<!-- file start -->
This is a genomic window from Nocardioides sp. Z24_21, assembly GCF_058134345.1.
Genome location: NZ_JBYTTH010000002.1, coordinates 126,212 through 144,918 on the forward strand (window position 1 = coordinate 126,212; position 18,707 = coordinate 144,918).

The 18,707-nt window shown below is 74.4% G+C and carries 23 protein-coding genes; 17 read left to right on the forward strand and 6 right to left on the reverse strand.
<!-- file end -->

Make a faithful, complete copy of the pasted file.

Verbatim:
This is a genomic window from Nocardioides sp. Z24_21, assembly GCF_058134345.1.
Genome location: NZ_JBYTTH010000002.1, coordinates 126,212 through 144,918 on the forward strand (window position 1 = coordinate 126,212; position 18,707 = coordinate 144,918).

The 18,707-nt window shown below is 74.4% G+C and carries 23 protein-coding genes; 17 read left to right on the forward strand and 6 right to left on the reverse strand.